It’s no secret that Damien Chazelle is a lover of jazz. His directorial debut, Guy and Madeline on a Park Bench, is about a jazz trumpeter and his escapades in love, and his follow up, the critically acclaimed Whiplash, is about an aspiring jazz drummer. Both films are complemented by a wonderful score and play homage to the genre he no doubt feels so passionately about. La La Land is Chazelle’s biggest love letter to jazz as it combines the musical elements of Guy and Madeline on a Park Bench with the production values and cinematography of Whiplash to create a glorious spectacle like no other. Forget about just 2016, La La Land is one of my favorite films of all time.
The film opens big with this magical musical number that takes place on a Los Angeles highway in the middle of rush hour traffic, immediately setting the tone with its high energy dancing and bright color palate. It’s an absolutely wonderful introduction into this world of song and dance and to the two main characters, Sebastian (Ryan Gosling) and Mia (Emma Stone). They both strive for more in their respective artistic fields; Sebastian is a talented jazz pianist but can only find work playing cheery holiday songs or hokey covers and Mia is an actress going from audition to audition while working in a coffee shop on a studio lot. The two bump into each other on multiple occasions and despite their initial reluctance towards one another, they enter a whirlwind romance. That love comes at a cost, however, as they both begin to struggle with their own aspirations, which in turn puts a strain on their relationship.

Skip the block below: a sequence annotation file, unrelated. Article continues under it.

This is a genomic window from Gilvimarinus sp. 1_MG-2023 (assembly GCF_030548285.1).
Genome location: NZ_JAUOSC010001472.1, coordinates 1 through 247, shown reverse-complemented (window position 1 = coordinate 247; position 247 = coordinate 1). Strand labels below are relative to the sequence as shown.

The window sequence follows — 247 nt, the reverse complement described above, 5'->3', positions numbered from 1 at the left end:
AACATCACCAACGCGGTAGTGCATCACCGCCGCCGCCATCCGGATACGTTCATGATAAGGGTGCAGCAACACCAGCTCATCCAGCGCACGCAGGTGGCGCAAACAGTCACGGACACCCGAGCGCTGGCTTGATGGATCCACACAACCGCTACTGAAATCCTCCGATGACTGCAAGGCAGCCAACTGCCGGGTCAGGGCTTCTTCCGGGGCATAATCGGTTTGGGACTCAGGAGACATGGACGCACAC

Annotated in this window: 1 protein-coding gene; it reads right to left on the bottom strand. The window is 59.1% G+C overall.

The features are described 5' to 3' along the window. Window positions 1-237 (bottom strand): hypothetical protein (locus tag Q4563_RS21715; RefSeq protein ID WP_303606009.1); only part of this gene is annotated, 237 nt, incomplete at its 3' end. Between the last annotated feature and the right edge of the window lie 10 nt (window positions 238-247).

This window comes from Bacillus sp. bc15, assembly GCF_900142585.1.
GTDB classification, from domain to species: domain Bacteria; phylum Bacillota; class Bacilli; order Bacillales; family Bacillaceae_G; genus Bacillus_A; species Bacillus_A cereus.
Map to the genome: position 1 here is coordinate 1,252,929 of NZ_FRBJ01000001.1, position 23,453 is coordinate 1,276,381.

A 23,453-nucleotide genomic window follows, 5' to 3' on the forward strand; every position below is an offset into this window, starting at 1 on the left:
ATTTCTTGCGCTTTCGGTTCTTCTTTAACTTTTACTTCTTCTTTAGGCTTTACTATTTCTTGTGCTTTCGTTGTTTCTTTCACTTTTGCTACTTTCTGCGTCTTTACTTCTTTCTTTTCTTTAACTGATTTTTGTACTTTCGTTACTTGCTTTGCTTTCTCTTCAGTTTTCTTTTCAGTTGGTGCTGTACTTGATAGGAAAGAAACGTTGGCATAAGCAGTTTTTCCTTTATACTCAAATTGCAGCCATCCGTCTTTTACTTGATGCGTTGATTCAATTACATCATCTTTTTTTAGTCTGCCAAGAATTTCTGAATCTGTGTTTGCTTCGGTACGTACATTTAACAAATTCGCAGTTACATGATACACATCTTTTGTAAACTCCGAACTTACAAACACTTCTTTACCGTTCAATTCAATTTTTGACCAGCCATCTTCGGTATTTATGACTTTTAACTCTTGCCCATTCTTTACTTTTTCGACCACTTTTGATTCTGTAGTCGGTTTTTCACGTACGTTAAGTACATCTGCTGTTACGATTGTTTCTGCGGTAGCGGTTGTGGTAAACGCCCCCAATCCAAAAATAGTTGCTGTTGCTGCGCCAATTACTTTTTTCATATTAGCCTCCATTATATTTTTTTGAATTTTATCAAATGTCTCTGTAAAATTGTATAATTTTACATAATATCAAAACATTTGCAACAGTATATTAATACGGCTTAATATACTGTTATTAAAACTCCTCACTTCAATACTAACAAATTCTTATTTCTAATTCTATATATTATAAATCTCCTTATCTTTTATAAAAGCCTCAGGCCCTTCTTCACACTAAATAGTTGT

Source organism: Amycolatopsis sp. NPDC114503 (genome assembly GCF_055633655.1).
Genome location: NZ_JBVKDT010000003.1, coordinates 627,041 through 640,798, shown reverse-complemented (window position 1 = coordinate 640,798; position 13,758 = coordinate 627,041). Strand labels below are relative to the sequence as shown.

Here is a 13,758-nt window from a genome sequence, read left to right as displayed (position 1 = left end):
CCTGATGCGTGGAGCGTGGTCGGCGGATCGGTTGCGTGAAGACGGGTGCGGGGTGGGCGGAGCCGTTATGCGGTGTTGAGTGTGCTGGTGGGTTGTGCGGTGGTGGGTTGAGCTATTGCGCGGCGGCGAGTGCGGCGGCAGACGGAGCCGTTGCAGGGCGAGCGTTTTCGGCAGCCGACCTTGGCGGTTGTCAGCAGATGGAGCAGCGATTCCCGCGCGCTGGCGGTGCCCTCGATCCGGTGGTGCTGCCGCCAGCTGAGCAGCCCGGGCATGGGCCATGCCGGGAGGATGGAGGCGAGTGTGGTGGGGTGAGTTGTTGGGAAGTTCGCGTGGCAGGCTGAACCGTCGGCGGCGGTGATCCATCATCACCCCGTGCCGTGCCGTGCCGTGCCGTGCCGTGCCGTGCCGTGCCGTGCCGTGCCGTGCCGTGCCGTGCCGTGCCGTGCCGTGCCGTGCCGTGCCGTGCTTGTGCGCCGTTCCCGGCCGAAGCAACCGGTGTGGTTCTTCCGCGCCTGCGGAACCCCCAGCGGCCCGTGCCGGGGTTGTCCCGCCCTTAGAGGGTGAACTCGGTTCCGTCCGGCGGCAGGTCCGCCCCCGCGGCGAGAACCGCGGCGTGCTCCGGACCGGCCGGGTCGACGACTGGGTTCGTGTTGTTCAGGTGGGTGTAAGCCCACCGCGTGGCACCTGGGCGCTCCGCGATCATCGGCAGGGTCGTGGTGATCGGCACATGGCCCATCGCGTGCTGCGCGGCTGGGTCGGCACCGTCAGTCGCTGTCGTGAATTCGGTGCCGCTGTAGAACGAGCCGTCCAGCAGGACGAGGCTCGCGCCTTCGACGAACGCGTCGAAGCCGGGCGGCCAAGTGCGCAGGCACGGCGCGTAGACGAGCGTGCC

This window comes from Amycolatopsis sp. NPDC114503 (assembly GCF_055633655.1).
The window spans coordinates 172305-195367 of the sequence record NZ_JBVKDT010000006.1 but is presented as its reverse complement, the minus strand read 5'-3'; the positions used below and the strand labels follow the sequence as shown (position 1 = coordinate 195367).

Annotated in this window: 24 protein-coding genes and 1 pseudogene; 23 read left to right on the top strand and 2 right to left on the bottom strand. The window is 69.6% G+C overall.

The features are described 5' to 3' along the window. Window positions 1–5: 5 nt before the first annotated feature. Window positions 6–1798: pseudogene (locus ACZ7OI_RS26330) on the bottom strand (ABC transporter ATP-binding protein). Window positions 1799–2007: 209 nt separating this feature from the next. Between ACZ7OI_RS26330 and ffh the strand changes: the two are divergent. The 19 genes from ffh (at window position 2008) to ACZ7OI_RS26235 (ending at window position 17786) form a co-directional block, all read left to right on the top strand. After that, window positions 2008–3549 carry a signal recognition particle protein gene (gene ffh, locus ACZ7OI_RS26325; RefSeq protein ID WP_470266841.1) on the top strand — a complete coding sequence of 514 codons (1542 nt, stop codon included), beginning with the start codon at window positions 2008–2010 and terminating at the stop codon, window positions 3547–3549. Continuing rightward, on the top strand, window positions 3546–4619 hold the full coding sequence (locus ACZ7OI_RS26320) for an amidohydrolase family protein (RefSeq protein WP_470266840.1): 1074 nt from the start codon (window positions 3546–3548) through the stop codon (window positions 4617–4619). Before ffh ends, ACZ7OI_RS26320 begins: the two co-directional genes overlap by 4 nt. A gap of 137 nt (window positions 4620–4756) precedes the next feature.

Spread throughout its story are wonderful song and dance routines, each of which feels unique and special. The Los Angeles cityscape at dusk makes a wonderful backdrop for Gosling and Stone tap dancing to “A Lovely Night” while they look for their cars after a party. Their first date at an observatory leads into a dream-like waltz to “Planetarium.” They’re beautiful sequences, and they make me wish that my own life was a musical, despite the fact that I can neither sing nor dance.
Speaking of singing and dancing, both Ryan Gosling and Emma Stone showcase the absolute best of their talents in La La Land. They literally do it all and do it impressively well. The fact that they’re not professional singers first but still have a talented voice brings a realness to their performances that you wouldn’t get with dubbed songs. Their on-screen chemistry is superb, too, which isn’t surprising given that this is their third film together after Crazy, Stupid, Love and Gangster Squad. They simply exude a charm and passion that propels their performances to the next level.
Damien Chazelle delivers one of the best films of 2016 with La La Land. I love everything about this film. The story is wonderful, the performances are Oscar-worthy, and the music is catchy. You can’t help but smile for every minute of it. I’m simply la la for La La Land.